This week, we explore Chapter 8 of Teach Yourself How to Learn by Dr. Saundra Yancy McGuire and Stephanie McGuire: What can you do to boost your motivation, positive emotions and learning?

Learning doesn’t have to be boring or stressful. We have the ability to make learning fun and exciting by leveraging a variety of tools and strategies to boost self-motivation and positive emotions. So how do we add zest to our learning process?

It is imperative that we, as students, associate learning with positive sentiments as learning is a lifelong process. Learning is strongly influenced by our learning strategies, mindset towards learning, self-talk and lifestyle. These factors play a crucial role in how we feel about learning.

Metacognitive Learning Strategies

Metacognition means understanding your own process of learning. Since we all have our own unique methods of learning that work best for us, it’s important to recognize the learning strategies that we find useful. My two favourite learning strategies are:

  1. Previewing
  2. Using homework questions as a test
Open book

Previewing is done before the lecture. It’s where I get the opportunity to familiarize myself with the lecture’s material and to develop questions. Previewing allows me to actively engage in class discussions and clear up any confusion about the subject matter.

I use homework questions as an opportunity to test my understanding of the material. Starting off with easy questions and gradually progressing to more difficult ones helps me gain confidence and stay motivated to complete the task at hand. Moreover, my brain is placed in a position where I need to answer questions without any support— just like during exams. This technique deepens my learning and helps me best prepare for tests and exams. Using metacognitive learning strategies elevates my learning experience, not least of all because it’s easier to accomplish my goals.

Cultivate Growth Mindset

Students with a growth mindset believe in the growth of intelligence through effort and action. Intelligence is a process that is developed as you continue to learn and experience new things. A growth mindset encourages you to embrace challenges, show perseverance to achieve proficiency, take criticism as positive feedback and find the success of others motivational.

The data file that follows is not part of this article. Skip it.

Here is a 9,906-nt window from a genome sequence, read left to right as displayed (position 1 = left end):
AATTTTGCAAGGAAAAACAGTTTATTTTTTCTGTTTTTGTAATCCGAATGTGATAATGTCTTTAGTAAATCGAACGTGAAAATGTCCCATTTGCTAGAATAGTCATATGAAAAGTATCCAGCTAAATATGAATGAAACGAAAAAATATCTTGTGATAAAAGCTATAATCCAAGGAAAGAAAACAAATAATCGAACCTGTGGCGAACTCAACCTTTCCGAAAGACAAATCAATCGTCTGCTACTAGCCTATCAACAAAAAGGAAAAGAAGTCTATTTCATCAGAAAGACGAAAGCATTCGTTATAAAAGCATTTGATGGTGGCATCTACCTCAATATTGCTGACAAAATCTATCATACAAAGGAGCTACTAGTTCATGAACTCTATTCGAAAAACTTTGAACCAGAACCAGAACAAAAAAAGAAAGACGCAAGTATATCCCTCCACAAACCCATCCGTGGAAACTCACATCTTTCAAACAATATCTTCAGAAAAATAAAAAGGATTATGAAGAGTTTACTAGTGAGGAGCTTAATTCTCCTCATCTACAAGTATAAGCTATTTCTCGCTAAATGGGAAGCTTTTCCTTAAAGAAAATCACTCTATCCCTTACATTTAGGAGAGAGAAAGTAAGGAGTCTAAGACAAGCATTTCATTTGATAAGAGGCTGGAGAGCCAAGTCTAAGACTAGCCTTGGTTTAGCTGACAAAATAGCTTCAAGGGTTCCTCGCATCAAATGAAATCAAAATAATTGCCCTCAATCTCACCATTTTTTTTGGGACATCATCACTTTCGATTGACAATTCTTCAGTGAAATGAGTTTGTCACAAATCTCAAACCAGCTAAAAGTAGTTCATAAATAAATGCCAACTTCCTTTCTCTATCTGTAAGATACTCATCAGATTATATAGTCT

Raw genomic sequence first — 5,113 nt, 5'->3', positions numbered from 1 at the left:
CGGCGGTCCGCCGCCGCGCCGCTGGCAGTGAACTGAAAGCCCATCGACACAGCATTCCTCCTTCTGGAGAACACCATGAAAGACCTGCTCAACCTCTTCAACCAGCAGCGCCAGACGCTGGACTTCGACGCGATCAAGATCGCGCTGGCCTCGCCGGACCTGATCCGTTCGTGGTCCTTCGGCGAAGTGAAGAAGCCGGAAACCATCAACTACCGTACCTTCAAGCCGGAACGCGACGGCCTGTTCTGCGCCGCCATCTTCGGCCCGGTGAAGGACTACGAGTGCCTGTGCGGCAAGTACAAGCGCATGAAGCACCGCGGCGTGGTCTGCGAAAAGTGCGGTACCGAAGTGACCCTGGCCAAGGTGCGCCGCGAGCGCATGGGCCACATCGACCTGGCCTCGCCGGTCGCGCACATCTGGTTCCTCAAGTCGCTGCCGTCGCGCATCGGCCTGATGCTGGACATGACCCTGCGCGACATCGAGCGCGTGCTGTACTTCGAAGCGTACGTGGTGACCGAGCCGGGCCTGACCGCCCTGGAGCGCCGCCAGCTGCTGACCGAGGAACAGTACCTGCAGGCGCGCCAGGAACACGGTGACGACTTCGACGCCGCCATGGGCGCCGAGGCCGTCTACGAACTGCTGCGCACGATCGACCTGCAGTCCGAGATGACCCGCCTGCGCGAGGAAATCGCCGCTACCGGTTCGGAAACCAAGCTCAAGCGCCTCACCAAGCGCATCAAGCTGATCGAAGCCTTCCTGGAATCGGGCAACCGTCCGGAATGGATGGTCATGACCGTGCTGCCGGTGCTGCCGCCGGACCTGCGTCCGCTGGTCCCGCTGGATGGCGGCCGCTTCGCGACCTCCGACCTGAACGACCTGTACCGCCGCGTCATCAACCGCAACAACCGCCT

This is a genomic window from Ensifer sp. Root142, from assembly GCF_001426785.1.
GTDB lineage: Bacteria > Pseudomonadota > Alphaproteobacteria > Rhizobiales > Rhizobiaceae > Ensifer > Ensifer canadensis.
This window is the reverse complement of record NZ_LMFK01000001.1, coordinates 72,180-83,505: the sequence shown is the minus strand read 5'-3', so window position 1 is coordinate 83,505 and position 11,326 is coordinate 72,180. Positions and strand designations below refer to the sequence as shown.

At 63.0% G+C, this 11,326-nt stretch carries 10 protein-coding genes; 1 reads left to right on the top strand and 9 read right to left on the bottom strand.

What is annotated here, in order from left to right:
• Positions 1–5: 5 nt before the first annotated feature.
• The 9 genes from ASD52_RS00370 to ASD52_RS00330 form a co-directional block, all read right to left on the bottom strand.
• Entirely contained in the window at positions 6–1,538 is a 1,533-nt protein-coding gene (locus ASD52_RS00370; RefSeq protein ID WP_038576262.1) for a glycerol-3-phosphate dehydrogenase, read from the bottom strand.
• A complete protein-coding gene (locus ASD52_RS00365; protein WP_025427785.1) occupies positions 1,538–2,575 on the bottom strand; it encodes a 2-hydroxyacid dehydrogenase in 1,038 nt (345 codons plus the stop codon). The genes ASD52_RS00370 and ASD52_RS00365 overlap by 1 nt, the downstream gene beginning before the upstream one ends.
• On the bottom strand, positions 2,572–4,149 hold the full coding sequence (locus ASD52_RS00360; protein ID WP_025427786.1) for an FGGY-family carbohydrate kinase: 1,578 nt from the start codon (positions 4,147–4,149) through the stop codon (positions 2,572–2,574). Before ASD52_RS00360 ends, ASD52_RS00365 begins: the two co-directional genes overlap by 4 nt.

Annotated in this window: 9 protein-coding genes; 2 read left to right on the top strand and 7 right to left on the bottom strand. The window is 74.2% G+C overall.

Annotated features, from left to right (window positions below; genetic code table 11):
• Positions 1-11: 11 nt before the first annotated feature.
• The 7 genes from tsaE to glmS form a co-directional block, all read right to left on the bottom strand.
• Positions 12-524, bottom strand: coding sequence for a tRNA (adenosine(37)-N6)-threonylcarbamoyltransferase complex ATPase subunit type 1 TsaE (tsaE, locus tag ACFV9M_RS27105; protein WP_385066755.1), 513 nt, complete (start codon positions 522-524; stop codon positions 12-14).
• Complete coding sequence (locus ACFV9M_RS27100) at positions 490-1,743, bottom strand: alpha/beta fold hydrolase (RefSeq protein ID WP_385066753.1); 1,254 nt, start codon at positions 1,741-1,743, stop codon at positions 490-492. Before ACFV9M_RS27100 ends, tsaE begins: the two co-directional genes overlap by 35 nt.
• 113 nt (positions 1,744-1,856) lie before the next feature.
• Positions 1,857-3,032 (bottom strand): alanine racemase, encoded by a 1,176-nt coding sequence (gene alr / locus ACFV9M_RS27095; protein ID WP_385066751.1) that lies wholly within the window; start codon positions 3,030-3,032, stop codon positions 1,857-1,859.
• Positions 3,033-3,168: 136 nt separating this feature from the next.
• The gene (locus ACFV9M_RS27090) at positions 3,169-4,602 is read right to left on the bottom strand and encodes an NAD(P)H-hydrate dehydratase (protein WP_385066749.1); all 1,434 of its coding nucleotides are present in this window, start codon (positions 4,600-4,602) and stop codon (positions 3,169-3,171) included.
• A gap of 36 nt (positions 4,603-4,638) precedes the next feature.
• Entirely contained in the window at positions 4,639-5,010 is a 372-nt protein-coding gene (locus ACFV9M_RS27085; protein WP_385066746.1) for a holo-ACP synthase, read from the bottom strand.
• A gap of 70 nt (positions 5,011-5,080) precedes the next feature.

I have a growth mindset because I strongly believe that investing time and effort yields greater results. I do not hesitate to get out of my comfort zone and take on new challenges. If you are reluctant to try new things then you are limiting your learning. In my first year of university, I performed poorly in my Accounting midterm exam because I did not put in the time and effort to fully prepare myself for it. Because my grades were significantly better in other courses, I believed Accounting was “just not my thing.” However, I decided to dedicate more time to Accounting in preparation for my final exam. And as a result, my grades for the final were much higher than I expected. I credit the positive attitude fostered by my growth mindset for this major improvement in my learning.

Positive Self-Talk

Our minds are constantly occupied with self-talk. Self-talk consists of all the thoughts that are directed toward yourself, both positive and negative. Self-talk heavily impacts our confidence and motivation to do work. Negative self-talk can be destructive and prevent you from succeeding in your learning journey. Positive self-talk, on the other hand, can fuel your motivation and make the learning process much more interesting and exciting.